In the room I keep at the Gouverneur Hotel, at the bottom of the Lower East Side, in Straus Square, I've got dozens of handkerchiefs. The cotton ones have raised needlework, often in more than one color. Some have leaves in the corners, diamonds, or Hebrew words. One has elaborate curls, which I'm quite sure are sewn with golden thread. The silk ones are more elaborate, with patterns of orange flame, waves, quarter moons, or women's faces. I dry my tears with these handkerchiefs. I masturbate into them. I wipe the sweat from my forehead. And when my eyes grow red from heat or smoke, I press them lightly with a handkerchief to cool them.
I launder each handkerchief by hand. I won't let them fall further apart. I got them from my father years ago, when I was home for a holiday break from the University of Chicago and he happened to be moving out of the apartment he shared with my mother on the corner of Rutherford Place and Seventeenth Street, where I grew up. He didn't want these handkerchiefs because her parents gave them to him, a half dozen each year on his birthday, and some had grown frayed.
I need to use one now, because the warmth in here is making my eyes water, so it's become difficult for me to smile at strangers. I move quickly across this crowded living room and I feel lucky when I find enough space on a windowsill to first steady my hand and then set down my glass. I take a folded handkerchief from my back pocket and press it to my eyes. Soon I'll go and find my friend Bear, drink another scotch, and then I'll be bold and look about me, with the hope that there's someone else I might speak with here at Professor Weingarden's Welcome the Spring party.
This handkerchief is made of blue-and-gray checked silk. My father's initials, JGZ, are stitched in one corner. His name is Jefferson Gerard Zabusky. I'm Mike.
"Today must have been terrifying for you."
It's a woman speaking. My eyes are covered, and I can't imagine that she's addressing me. She's probably asking someone about the market, which slipped again. March is just ending and it looks like we're going to have a messy April. We've had a strong allergy season, studded with bouts of rain. The markets have done nothing but falter, and even people like me, with few or no investments, have begun to watch. But tonight, after a full day of storm clouds and thunder, amid consistent reports of our financial doom, at least the sky is clear.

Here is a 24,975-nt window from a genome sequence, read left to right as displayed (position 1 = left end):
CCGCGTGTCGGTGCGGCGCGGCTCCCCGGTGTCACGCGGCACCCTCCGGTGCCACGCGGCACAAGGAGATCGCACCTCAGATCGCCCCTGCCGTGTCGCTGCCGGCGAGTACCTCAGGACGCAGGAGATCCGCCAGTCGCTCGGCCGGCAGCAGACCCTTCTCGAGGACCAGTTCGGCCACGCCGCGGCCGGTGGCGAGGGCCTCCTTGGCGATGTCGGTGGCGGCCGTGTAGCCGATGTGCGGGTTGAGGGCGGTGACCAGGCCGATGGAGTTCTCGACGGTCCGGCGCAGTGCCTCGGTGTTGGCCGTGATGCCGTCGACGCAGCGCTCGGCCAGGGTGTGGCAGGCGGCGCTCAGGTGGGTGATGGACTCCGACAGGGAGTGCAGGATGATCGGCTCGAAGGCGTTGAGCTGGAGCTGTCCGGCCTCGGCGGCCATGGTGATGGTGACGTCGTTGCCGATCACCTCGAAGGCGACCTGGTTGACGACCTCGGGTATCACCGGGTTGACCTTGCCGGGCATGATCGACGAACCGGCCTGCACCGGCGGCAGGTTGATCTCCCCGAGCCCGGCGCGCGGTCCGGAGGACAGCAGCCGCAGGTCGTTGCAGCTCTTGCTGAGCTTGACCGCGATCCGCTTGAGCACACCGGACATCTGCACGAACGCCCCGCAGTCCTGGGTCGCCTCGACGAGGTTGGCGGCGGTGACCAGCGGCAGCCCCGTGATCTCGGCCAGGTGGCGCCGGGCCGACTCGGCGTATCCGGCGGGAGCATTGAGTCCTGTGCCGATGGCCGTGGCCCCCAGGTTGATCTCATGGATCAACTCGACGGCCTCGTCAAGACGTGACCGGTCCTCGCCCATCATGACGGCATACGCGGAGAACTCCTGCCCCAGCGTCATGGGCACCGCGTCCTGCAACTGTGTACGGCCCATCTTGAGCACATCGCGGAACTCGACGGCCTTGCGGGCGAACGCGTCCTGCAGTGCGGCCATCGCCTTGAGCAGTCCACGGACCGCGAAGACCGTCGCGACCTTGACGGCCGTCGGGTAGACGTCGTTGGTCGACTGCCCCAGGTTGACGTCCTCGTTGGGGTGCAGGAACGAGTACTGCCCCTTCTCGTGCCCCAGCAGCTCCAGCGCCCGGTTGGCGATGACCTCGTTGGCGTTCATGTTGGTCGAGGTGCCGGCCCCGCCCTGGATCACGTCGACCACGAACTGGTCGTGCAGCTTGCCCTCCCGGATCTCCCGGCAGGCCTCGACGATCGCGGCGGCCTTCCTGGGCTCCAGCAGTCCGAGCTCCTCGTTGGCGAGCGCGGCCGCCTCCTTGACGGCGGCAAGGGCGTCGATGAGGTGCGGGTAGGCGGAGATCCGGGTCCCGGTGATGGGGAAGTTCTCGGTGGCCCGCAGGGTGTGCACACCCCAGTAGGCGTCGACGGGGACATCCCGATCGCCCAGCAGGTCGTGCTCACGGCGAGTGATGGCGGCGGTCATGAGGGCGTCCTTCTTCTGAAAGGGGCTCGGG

"Come on, no two-day blip is going to hurt me," a man says. "We went through this in February. This happens all the time." He laughs impatiently, and the noise he makes is like a scoff. These people have taken over the rest of the window, to my right. I put my handkerchief away, blink, and look at the woman's back. The man bobs his head, as if he's trying to catch her eye. "So no, it wasn't terrifying," says the man, "and it won't kill me."
"I didn't say it would kill you," she says.
"The worst is over," he says. "We've maintained a substantial cash reserve. Too bad you couldn't stick around to see me do well again."
At an inch or so over six feet, he's my height, but he's at least ten years older than I am and he's wearing good clothes--a black blazer and a freshly pressed white shirt. Though I've got a strong memory for languages and names and ideas, I can't be counted on to remember to dress well for parties. I'm wearing navy blue pants and my favorite shirt, which is dark as a red rose forgotten for days in a vase.
She says, "Really, I only asked if you'd had a scary day. But you're tough. I'm sure you'll do fine."
Because I'm close to her, I can hear her sigh. I like the way she sounds. She's got rust in the lower registers of her voice and she does not speak quickly. But the man is cracking. He rolls his shoulders and splays out his fingers, as if he wants to grab hold of something, of her, but he must know that he can't touch her when they're talking this way. Her back is upright and calm.
Excerpted from Consent by Ben Schrank. Copyright 2002 by Ben Schrank. Excerpted by permission of Random House, a division of Random House, Inc. All rights reserved. No part of this excerpt may be reproduced or reprinted without permission in writing from the publisher.
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